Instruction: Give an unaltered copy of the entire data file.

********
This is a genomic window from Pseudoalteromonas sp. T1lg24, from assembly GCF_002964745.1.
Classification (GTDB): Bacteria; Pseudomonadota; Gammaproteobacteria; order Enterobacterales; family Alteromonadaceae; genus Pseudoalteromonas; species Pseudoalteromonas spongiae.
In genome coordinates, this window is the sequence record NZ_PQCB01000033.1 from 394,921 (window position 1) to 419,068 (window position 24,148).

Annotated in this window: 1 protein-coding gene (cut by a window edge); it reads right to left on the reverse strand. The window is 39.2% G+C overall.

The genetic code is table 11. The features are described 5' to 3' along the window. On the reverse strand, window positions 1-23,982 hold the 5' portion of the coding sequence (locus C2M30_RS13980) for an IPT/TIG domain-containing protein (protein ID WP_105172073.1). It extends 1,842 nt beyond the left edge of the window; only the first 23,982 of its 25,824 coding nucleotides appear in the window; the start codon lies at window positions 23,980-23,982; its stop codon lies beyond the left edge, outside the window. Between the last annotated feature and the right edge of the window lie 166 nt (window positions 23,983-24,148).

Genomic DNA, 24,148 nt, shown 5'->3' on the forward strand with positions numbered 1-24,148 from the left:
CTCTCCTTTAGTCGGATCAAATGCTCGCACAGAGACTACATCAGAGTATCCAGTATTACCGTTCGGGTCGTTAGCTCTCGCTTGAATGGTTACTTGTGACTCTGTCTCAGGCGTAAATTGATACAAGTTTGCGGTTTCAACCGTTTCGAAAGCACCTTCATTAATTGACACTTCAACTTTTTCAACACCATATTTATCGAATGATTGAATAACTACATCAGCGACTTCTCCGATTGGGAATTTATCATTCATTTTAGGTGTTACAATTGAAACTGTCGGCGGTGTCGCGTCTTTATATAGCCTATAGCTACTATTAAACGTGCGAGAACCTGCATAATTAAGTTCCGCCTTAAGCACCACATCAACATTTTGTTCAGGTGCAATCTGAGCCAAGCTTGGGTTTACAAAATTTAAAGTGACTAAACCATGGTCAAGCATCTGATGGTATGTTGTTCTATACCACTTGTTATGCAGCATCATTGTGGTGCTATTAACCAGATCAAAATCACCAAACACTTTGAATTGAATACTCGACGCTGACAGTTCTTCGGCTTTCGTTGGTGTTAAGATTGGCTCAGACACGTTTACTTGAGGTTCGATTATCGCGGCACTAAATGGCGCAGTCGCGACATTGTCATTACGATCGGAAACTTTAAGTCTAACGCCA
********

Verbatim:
This is a genomic window from Pseudoalteromonas sp. T1lg24, from assembly GCF_002964745.1.
Classification (GTDB): Bacteria; Pseudomonadota; Gammaproteobacteria; order Enterobacterales; family Alteromonadaceae; genus Pseudoalteromonas; species Pseudoalteromonas spongiae.
In genome coordinates, this window is the sequence record NZ_PQCB01000033.1 from 394,921 (window position 1) to 419,068 (window position 24,148).

Annotated in this window: 1 protein-coding gene (cut by a window edge); it reads right to left on the reverse strand. The window is 39.2% G+C overall.

The genetic code is table 11. The features are described 5' to 3' along the window. On the reverse strand, window positions 1-23,982 hold the 5' portion of the coding sequence (locus C2M30_RS13980) for an IPT/TIG domain-containing protein (protein ID WP_105172073.1). It extends 1,842 nt beyond the left edge of the window; only the first 23,982 of its 25,824 coding nucleotides appear in the window; the start codon lies at window positions 23,980-23,982; its stop codon lies beyond the left edge, outside the window. Between the last annotated feature and the right edge of the window lie 166 nt (window positions 23,983-24,148).

Genomic DNA, 24,148 nt, shown 5'->3' on the forward strand with positions numbered 1-24,148 from the left:
CTCTCCTTTAGTCGGATCAAATGCTCGCACAGAGACTACATCAGAGTATCCAGTATTACCGTTCGGGTCGTTAGCTCTCGCTTGAATGGTTACTTGTGACTCTGTCTCAGGCGTAAATTGATACAAGTTTGCGGTTTCAACCGTTTCGAAAGCACCTTCATTAATTGACACTTCAACTTTTTCAACACCATATTTATCGAATGATTGAATAACTACATCAGCGACTTCTCCGATTGGGAATTTATCATTCATTTTAGGTGTTACAATTGAAACTGTCGGCGGTGTCGCGTCTTTATATAGCCTATAGCTACTATTAAACGTGCGAGAACCTGCATAATTAAGTTCCGCCTTAAGCACCACATCAACATTTTGTTCAGGTGCAATCTGAGCCAAGCTTGGGTTTACAAAATTTAAAGTGACTAAACCATGGTCAAGCATCTGATGGTATGTTGTTCTATACCACTTGTTATGCAGCATCATTGTGGTGCTATTAACCAGATCAAAATCACCAAACACTTTGAATTGAATACTCGACGCTGACAGTTCTTCGGCTTTCGTTGGTGTTAAGATTGGCTCAGACACGTTTACTTGAGGTTCGATTATCGCGGCACTAAATGGCGCAGTCGCGACATTGTCATTACGATCGGAAACTTTAAGTCTAACGCCA